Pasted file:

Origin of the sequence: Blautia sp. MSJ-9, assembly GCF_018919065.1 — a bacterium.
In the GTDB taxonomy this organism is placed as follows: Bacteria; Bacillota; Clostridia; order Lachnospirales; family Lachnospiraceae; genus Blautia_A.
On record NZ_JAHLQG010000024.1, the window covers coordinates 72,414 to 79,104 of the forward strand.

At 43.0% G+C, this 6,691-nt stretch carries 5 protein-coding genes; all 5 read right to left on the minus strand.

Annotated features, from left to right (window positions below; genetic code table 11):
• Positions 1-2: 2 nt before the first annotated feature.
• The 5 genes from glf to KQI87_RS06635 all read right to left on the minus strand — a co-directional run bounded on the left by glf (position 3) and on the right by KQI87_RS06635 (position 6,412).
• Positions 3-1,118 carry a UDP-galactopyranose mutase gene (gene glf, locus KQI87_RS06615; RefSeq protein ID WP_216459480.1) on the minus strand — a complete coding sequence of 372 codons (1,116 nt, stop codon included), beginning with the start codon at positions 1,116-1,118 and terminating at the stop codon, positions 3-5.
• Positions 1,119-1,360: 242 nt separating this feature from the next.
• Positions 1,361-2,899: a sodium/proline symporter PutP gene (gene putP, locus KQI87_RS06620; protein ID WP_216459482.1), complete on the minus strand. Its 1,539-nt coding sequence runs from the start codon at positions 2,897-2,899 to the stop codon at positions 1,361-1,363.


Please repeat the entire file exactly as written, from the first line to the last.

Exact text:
Origin of the sequence: Blautia sp. MSJ-9, assembly GCF_018919065.1 — a bacterium.
In the GTDB taxonomy this organism is placed as follows: Bacteria; Bacillota; Clostridia; order Lachnospirales; family Lachnospiraceae; genus Blautia_A.
On record NZ_JAHLQG010000024.1, the window covers coordinates 72,414 to 79,104 of the forward strand.

At 43.0% G+C, this 6,691-nt stretch carries 5 protein-coding genes; all 5 read right to left on the minus strand.

Annotated features, from left to right (window positions below; genetic code table 11):
• Positions 1-2: 2 nt before the first annotated feature.
• The 5 genes from glf to KQI87_RS06635 all read right to left on the minus strand — a co-directional run bounded on the left by glf (position 3) and on the right by KQI87_RS06635 (position 6,412).
• Positions 3-1,118 carry a UDP-galactopyranose mutase gene (gene glf, locus KQI87_RS06615; RefSeq protein ID WP_216459480.1) on the minus strand — a complete coding sequence of 372 codons (1,116 nt, stop codon included), beginning with the start codon at positions 1,116-1,118 and terminating at the stop codon, positions 3-5.
• Positions 1,119-1,360: 242 nt separating this feature from the next.
• Positions 1,361-2,899: a sodium/proline symporter PutP gene (gene putP, locus KQI87_RS06620; protein ID WP_216459482.1), complete on the minus strand. Its 1,539-nt coding sequence runs from the start codon at positions 2,897-2,899 to the stop codon at positions 1,361-1,363.